Who better than someone who knows almost nothing about mezcals to do a week of reviews of mezcals? No one, that’s who. I’ve only reviewed one mezcal previously and have not tasted so very many more than that. The one I previously reviewed was bottled by Del Maguey, the brand that has probably more than any other raised the profile of mezcal in the US in the last decade, especially among whisky drinkers. They bottle single village mezcals made in traditional ways and have a sterling reputation. Well, this one—made  in the village of Santa Catarina Minas—is both traditional and not. Traditional in that it is generally in the pechuga style, which sees a final round of distillation with a chicken or turkey breast hanging over the clay still (plus various fruits etc.). Not traditional in that in this case the chicken/turkey breast was replaced by an Iberico ham. This was apparently suggested to the proprietors by a chef who also sent them the ham to use. Perhaps the fact that it was Iberico ham accounts for the nosebleed price of this mezcal. I’m not sure if it was a one-off or if it’s continued to be made in limited quantities but if you want to buy a bottle now you’ll have to be prepared to shell out $200 or more. I’m not going to be prepared to do this, no matter what, but I am curious to see what it’s like. Continue reading

Ben Nevis 20, 1999 (The Daily Dram)


I must apologize for lying to you. On Monday I said that all three of this week’s reviews would be of 20 yo Ben Nevises distilled in 1997. This was true of Monday’s Berry Bros. & Rudd cask and also of Wednesday’s Exclusive Malts cask. But it turns out that this one—bottled by The Daily Dram—was actually distilled in 1999. It is a Ben Nevis though and 20 years old, which means I’m only 33% a liar. It’s also different from the other two in that while those were both sherry casks—well, the Berry Bros. cask does not specify but it seems pretty obviously a sherry cask—this one is not. Okay, so this one does not specify the cask type either but by the looks of it this seems very much like an ex-bourbon cask. Will it be more quintessentially Ben Nevis than the other two were? I did like both of those but felt the sherry covered up the Ben Nevis funk a bit too much. In theory, at least, the bourbon cask should let more of that out. Let’s see if that proves to be the case. Continue reading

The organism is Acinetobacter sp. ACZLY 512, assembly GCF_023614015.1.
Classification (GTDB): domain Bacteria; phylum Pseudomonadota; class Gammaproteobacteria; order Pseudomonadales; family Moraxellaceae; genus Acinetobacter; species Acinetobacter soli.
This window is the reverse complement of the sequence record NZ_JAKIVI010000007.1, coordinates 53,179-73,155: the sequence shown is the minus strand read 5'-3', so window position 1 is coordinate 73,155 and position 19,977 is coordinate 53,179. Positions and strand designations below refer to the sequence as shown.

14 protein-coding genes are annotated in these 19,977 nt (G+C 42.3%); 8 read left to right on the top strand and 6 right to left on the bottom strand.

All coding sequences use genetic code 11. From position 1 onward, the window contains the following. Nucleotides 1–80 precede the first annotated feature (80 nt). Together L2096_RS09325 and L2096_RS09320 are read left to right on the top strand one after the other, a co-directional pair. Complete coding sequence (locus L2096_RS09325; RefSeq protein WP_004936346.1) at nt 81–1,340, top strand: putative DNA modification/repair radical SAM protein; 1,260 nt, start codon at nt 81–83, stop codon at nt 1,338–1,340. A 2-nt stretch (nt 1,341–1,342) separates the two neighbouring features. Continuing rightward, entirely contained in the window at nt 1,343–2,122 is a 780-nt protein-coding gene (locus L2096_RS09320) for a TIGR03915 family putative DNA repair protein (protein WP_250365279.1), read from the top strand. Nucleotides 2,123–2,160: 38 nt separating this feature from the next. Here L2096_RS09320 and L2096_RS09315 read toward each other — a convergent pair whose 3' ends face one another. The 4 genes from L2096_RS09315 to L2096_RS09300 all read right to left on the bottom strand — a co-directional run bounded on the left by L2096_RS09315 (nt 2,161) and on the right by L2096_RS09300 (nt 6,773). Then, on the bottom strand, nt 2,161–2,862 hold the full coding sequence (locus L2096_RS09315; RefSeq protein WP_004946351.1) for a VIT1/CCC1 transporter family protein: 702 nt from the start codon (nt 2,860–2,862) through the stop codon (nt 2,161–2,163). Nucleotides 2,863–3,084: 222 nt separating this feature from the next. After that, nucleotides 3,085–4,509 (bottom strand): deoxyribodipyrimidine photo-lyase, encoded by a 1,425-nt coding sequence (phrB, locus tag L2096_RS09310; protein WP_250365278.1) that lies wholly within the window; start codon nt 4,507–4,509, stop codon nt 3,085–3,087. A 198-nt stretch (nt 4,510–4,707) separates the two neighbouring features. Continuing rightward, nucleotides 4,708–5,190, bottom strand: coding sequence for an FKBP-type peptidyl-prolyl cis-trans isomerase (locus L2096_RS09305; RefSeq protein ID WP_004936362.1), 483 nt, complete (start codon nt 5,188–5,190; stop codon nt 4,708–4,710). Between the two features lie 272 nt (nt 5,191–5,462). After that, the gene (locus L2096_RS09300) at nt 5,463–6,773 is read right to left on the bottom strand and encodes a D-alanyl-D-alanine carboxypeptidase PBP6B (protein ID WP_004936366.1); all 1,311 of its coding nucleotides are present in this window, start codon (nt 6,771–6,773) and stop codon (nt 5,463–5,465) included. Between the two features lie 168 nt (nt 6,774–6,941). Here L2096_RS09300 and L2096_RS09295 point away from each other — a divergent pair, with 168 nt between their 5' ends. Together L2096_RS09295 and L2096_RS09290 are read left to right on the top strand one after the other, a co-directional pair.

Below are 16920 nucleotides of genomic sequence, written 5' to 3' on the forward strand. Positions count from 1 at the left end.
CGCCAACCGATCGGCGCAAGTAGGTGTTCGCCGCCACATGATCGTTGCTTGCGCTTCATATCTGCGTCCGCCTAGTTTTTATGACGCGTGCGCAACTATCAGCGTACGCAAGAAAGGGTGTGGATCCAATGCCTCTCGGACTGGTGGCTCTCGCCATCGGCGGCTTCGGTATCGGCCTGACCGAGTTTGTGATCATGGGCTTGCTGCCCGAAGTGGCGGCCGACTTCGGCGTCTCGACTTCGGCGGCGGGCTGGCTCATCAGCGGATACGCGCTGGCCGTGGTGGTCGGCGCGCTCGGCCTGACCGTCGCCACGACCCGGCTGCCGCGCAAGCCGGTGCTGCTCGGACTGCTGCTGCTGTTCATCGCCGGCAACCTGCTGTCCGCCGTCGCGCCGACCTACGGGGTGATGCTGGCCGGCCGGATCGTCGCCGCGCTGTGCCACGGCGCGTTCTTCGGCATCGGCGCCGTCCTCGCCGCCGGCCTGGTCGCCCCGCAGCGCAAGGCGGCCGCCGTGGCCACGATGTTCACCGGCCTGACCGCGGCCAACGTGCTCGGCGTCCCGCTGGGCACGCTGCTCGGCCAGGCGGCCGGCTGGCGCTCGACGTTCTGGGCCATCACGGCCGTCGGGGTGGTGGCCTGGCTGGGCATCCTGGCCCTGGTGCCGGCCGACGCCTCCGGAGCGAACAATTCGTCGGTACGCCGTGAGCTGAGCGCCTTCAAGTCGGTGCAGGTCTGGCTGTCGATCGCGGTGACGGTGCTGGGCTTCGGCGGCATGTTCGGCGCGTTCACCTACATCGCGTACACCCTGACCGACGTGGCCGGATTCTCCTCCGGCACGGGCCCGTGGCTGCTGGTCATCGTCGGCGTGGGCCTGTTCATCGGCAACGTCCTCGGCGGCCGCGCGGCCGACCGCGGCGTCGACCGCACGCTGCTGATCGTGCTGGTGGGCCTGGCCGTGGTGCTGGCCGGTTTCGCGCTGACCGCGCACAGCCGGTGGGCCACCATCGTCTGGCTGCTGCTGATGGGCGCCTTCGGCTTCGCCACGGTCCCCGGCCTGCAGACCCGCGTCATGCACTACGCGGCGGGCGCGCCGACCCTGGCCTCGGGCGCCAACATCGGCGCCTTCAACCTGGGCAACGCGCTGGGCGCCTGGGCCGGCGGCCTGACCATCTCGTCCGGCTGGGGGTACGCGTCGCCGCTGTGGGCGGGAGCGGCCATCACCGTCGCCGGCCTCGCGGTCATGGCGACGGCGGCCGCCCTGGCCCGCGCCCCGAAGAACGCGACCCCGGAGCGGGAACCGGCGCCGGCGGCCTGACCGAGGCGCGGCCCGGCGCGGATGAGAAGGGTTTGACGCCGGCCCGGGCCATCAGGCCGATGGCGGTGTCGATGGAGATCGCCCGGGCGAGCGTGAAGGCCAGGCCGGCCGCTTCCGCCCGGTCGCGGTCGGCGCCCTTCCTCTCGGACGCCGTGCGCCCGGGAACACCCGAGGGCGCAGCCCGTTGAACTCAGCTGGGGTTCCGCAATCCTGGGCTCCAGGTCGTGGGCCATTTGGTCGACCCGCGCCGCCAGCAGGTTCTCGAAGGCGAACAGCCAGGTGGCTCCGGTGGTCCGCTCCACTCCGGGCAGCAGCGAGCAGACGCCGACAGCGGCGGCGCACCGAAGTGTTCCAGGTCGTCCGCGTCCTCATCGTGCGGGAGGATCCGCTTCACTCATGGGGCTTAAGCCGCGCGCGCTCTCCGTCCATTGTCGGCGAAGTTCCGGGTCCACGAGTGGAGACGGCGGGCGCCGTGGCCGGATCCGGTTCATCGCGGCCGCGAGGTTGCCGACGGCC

Ben Nevis 20, 1997 (The Exclusive Malts)


Another day, another 20 year old Ben Nevis distilled in 1997. Monday’s iteration was bottled by Berry Bros. & Rudd; today’s was bottled by the Exclusive Malts/Creative Whisky Company. If I’m not mistaken the company is now defunct (a thousand apologies if that’s not true). Unlike Berry Bros. & Rudd, they specified the cask type: a refill sherry hogshead. I hazarded the opinion on Monday that the Berry Bros. & Rudd cask might also have been refill sherry. Let’s see if I like this one as much as I did that one.

Ben Nevis 20, 1997 (51.9%; The Exclusive Malts; refill sherry hogshead #38; from a bottle split)

Nose: Musty oak off the top and quite a bit of it; a leafy quality too (like damp, rotting leaves). On the second sniff the oak turns to cedar and some sweet orange begins to push its way out. As it sits the citrus becomes more tart/acidic and there’s a mineral, slightly chalky edge to it. With time the oak more or less fades here and is replaced by sweeter notes of butterscotch and brown sugar. Fruitier with water as the orange is joined by some papaya and hints of tart-sweet mango. Continue reading

Ben Nevis 20, 1997 (Berry Bros. & Rudd)


Let’s start the month with a trio of Ben Nevis. After that we’ll be ready for anything. All three that I’ll be reviewing this week are 20 years old and distilled in 1997. I’m curious to see how much variation there will be across the set. First up, a cask from Berry Bros. & Rudd, a name that is generally a reliable marker of baseline quality. True to form, they do not specify the cask type but, as you’ll see, I have a guess.